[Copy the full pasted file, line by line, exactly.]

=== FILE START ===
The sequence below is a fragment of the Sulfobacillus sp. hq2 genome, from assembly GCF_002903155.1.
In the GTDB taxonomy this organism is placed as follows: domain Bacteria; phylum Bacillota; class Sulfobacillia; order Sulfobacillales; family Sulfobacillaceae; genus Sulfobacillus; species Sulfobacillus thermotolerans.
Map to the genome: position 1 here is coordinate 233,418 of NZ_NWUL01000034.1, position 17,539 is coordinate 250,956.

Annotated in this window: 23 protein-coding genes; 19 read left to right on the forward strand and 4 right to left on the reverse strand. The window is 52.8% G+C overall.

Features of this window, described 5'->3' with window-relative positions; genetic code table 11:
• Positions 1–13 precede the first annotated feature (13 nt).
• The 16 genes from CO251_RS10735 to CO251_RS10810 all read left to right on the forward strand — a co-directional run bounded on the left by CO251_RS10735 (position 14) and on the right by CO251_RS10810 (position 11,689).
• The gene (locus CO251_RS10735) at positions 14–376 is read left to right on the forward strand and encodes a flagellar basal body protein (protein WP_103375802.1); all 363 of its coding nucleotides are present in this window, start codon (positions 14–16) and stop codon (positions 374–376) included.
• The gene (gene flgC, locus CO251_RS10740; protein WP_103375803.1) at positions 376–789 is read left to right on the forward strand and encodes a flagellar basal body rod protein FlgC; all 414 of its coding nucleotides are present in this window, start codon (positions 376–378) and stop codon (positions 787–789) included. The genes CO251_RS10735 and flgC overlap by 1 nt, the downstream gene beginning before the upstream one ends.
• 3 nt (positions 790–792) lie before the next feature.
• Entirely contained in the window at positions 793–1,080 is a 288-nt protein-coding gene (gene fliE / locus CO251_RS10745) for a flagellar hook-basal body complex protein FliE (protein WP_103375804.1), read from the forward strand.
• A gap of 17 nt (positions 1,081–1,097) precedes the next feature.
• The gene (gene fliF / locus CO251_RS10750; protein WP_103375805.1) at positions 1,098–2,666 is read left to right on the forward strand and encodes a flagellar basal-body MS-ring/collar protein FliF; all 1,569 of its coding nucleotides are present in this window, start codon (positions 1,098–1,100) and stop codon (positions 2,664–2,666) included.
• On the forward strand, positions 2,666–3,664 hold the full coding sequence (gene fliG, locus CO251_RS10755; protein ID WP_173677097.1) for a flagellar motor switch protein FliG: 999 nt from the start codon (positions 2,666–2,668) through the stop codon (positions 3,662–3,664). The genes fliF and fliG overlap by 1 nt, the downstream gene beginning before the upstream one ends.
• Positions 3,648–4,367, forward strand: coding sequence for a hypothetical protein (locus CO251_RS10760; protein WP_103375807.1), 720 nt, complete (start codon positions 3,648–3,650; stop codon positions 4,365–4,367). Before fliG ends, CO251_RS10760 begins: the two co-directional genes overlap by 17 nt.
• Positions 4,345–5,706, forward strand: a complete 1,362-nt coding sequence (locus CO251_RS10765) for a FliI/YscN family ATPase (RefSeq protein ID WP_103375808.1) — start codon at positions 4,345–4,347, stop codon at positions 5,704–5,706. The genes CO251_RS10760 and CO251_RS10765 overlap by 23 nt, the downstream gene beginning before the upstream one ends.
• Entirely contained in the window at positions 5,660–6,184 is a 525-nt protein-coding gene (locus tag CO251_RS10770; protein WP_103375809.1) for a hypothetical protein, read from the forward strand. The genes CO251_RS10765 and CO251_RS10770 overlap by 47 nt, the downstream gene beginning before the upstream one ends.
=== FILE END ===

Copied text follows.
The sequence below is a fragment of the Sulfobacillus sp. hq2 genome, from assembly GCF_002903155.1.
In the GTDB taxonomy this organism is placed as follows: domain Bacteria; phylum Bacillota; class Sulfobacillia; order Sulfobacillales; family Sulfobacillaceae; genus Sulfobacillus; species Sulfobacillus thermotolerans.
Map to the genome: position 1 here is coordinate 233,418 of NZ_NWUL01000034.1, position 17,539 is coordinate 250,956.

Annotated in this window: 23 protein-coding genes; 19 read left to right on the forward strand and 4 right to left on the reverse strand. The window is 52.8% G+C overall.

Features of this window, described 5'->3' with window-relative positions; genetic code table 11:
• Positions 1–13 precede the first annotated feature (13 nt).
• The 16 genes from CO251_RS10735 to CO251_RS10810 all read left to right on the forward strand — a co-directional run bounded on the left by CO251_RS10735 (position 14) and on the right by CO251_RS10810 (position 11,689).
• The gene (locus CO251_RS10735) at positions 14–376 is read left to right on the forward strand and encodes a flagellar basal body protein (protein WP_103375802.1); all 363 of its coding nucleotides are present in this window, start codon (positions 14–16) and stop codon (positions 374–376) included.
• The gene (gene flgC, locus CO251_RS10740; protein WP_103375803.1) at positions 376–789 is read left to right on the forward strand and encodes a flagellar basal body rod protein FlgC; all 414 of its coding nucleotides are present in this window, start codon (positions 376–378) and stop codon (positions 787–789) included. The genes CO251_RS10735 and flgC overlap by 1 nt, the downstream gene beginning before the upstream one ends.
• 3 nt (positions 790–792) lie before the next feature.
• Entirely contained in the window at positions 793–1,080 is a 288-nt protein-coding gene (gene fliE / locus CO251_RS10745) for a flagellar hook-basal body complex protein FliE (protein WP_103375804.1), read from the forward strand.
• A gap of 17 nt (positions 1,081–1,097) precedes the next feature.
• The gene (gene fliF / locus CO251_RS10750; protein WP_103375805.1) at positions 1,098–2,666 is read left to right on the forward strand and encodes a flagellar basal-body MS-ring/collar protein FliF; all 1,569 of its coding nucleotides are present in this window, start codon (positions 1,098–1,100) and stop codon (positions 2,664–2,666) included.
• On the forward strand, positions 2,666–3,664 hold the full coding sequence (gene fliG, locus CO251_RS10755; protein ID WP_173677097.1) for a flagellar motor switch protein FliG: 999 nt from the start codon (positions 2,666–2,668) through the stop codon (positions 3,662–3,664). The genes fliF and fliG overlap by 1 nt, the downstream gene beginning before the upstream one ends.
• Positions 3,648–4,367, forward strand: coding sequence for a hypothetical protein (locus CO251_RS10760; protein WP_103375807.1), 720 nt, complete (start codon positions 3,648–3,650; stop codon positions 4,365–4,367). Before fliG ends, CO251_RS10760 begins: the two co-directional genes overlap by 17 nt.
• Positions 4,345–5,706, forward strand: a complete 1,362-nt coding sequence (locus CO251_RS10765) for a FliI/YscN family ATPase (RefSeq protein ID WP_103375808.1) — start codon at positions 4,345–4,347, stop codon at positions 5,704–5,706. The genes CO251_RS10760 and CO251_RS10765 overlap by 23 nt, the downstream gene beginning before the upstream one ends.
• Entirely contained in the window at positions 5,660–6,184 is a 525-nt protein-coding gene (locus tag CO251_RS10770; protein WP_103375809.1) for a hypothetical protein, read from the forward strand. The genes CO251_RS10765 and CO251_RS10770 overlap by 47 nt, the downstream gene beginning before the upstream one ends.